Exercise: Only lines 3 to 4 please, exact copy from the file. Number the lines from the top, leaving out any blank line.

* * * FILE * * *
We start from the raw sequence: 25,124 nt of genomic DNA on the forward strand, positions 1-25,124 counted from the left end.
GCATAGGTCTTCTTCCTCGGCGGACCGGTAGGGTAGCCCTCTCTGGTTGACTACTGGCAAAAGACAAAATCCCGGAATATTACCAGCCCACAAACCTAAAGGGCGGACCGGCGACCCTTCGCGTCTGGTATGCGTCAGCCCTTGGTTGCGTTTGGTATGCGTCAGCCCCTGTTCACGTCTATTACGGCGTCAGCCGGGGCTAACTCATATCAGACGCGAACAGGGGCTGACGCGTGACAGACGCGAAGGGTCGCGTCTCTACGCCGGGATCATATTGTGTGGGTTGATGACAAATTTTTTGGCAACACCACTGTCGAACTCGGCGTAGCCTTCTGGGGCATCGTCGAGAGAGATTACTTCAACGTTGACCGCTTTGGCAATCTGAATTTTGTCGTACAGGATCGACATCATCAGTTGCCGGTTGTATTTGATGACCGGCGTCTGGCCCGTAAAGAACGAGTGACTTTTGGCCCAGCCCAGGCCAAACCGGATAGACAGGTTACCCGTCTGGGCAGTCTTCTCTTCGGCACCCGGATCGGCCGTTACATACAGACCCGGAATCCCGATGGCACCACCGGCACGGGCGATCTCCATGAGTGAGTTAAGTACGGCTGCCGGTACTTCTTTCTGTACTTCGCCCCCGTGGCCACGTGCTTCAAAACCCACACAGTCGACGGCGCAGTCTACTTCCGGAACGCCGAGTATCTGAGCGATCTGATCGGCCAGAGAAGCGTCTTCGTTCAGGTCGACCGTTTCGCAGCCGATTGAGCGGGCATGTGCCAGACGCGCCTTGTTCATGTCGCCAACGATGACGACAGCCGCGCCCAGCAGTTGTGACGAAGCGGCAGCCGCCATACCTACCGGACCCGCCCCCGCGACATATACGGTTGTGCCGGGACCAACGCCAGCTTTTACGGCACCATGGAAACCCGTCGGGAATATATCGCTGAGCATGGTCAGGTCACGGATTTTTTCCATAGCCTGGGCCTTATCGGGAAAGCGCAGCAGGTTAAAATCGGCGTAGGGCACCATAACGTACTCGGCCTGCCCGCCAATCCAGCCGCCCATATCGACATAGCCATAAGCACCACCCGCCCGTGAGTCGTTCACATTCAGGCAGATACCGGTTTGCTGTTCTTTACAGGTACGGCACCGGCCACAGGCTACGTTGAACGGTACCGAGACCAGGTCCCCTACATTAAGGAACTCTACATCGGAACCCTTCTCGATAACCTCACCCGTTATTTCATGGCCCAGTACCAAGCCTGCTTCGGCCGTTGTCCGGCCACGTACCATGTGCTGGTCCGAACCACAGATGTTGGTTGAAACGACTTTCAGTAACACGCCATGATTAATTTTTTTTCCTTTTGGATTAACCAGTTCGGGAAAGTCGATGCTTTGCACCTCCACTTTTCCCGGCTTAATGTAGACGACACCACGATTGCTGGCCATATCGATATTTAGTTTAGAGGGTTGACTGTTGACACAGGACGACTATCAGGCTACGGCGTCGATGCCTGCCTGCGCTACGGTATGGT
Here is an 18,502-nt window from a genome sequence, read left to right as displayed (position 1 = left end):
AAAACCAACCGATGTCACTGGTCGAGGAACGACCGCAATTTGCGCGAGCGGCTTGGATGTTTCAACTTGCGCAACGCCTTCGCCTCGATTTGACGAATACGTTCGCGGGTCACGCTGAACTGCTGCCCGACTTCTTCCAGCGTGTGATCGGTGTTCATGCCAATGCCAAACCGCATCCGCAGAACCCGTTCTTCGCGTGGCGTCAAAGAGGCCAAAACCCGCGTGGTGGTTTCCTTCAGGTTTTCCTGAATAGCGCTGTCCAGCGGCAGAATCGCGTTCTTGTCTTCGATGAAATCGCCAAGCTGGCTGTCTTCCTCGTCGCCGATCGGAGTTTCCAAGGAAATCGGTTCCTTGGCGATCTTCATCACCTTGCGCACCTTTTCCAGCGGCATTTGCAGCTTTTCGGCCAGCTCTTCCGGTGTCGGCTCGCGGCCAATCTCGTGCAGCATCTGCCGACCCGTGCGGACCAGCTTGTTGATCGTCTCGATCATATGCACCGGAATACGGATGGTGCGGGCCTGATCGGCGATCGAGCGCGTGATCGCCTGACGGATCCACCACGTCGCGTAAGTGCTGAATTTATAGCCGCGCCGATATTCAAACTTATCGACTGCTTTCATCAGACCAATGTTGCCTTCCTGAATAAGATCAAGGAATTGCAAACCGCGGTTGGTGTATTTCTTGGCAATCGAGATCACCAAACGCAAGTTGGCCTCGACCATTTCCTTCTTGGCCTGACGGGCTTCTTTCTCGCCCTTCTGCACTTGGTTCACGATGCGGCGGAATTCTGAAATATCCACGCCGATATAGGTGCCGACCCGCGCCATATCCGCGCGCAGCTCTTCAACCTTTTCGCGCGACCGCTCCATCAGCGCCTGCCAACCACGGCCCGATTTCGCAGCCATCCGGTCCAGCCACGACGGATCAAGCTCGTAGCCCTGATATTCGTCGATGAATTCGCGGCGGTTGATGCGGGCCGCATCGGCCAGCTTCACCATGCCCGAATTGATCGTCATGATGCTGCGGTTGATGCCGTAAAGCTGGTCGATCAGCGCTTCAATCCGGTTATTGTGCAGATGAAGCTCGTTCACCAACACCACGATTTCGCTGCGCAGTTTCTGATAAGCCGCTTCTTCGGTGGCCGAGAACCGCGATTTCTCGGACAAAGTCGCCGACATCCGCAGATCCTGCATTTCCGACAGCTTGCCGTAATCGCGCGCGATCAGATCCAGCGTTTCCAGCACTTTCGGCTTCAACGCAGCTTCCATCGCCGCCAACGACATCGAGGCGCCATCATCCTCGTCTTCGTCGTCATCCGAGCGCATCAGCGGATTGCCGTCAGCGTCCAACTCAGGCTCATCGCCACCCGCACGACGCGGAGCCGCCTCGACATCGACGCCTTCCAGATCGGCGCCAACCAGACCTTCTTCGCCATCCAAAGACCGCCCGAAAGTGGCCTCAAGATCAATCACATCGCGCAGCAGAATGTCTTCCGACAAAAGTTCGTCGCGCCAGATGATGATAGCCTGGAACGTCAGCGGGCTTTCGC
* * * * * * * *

Here is an 18,502-nt window from a genome sequence, read left to right as displayed (position 1 = left end):
AAAACCAACCGATGTCACTGGTCGAGGAACGACCGCAATTTGCGCGAGCGGCTTGGATGTTTCAACTTGCGCAACGCCTTCGCCTCGATTTGACGAATACGTTCGCGGGTCACGCTGAACTGCTGCCCGACTTCTTCCAGCGTGTGATCGGTGTTCATGCCAATGCCAAACCGCATCCGCAGAACCCGTTCTTCGCGTGGCGTCAAAGAGGCCAAAACCCGCGTGGTGGTTTCCTTCAGGTTTTCCTGAATAGCGCTGTCCAGCGGCAGAATCGCGTTCTTGTCTTCGATGAAATCGCCAAGCTGGCTGTCTTCCTCGTCGCCGATCGGAGTTTCCAAGGAAATCGGTTCCTTGGCGATCTTCATCACCTTGCGCACCTTTTCCAGCGGCATTTGCAGCTTTTCGGCCAGCTCTTCCGGTGTCGGCTCGCGGCCAATCTCGTGCAGCATCTGCCGACCCGTGCGGACCAGCTTGTTGATCGTCTCGATCATATGCACCGGAATACGGATGGTGCGGGCCTGATCGGCGATCGAGCGCGTGATCGCCTGACGGATCCACCACGTCGCGTAAGTGCTGAATTTATAGCCGCGCCGATATTCAAACTTATCGACTGCTTTCATCAGACCAATGTTGCCTTCCTGAATAAGATCAAGGAATTGCAAACCGCGGTTGGTGTATTTCTTGGCAATCGAGATCACCAAACGCAAGTTGGCCTCGACCATTTCCTTCTTGGCCTGACGGGCTTCTTTCTCGCCCTTCTGCACTTGGTTCACGATGCGGCGGAATTCTGAAATATCCACGCCGATATAGGTGCCGACCCGCGCCATATCCGCGCGCAGCTCTTCAACCTTTTCGCGCGACCGCTCCATCAGCGCCTGCCAACCACGGCCCGATTTCGCAGCCATCCGGTCCAGCCACGACGGATCAAGCTCGTAGCCCTGATATTCGTCGATGAATTCGCGGCGGTTGATGCGGGCCGCATCGGCCAGCTTCACCATGCCCGAATTGATCGTCATGATGCTGCGGTTGATGCCGTAAAGCTGGTCGATCAGCGCTTCAATCCGGTTATTGTGCAGATGAAGCTCGTTCACCAACACCACGATTTCGCTGCGCAGTTTCTGATAAGCCGCTTCTTCGGTGGCCGAGAACCGCGATTTCTCGGACAAAGTCGCCGACATCCGCAGATCCTGCATTTCCGACAGCTTGCCGTAATCGCGCGCGATCAGATCCAGCGTTTCCAGCACTTTCGGCTTCAACGCAGCTTCCATCGCCGCCAACGACATCGAGGCGCCATCATCCTCGTCTTCGTCGTCATCCGAGCGCATCAGCGGATTGCCGTCAGCGTCCAACTCAGGCTCATCGCCACCCGCACGACGCGGAGCCGCCTCGACATCGACGCCTTCCAGATCGGCGCCAACCAGACCTTCTTCGCCATCCAAAGACCGCCCGAAAGTGGCCTCAAGATCAATCACATCGCGCAGCAGAATGTCTTCCGACAAAAGTTCGTCGCGCCAGATGATGATAGCCTGGAACGTCAGCGGGCTTTCGC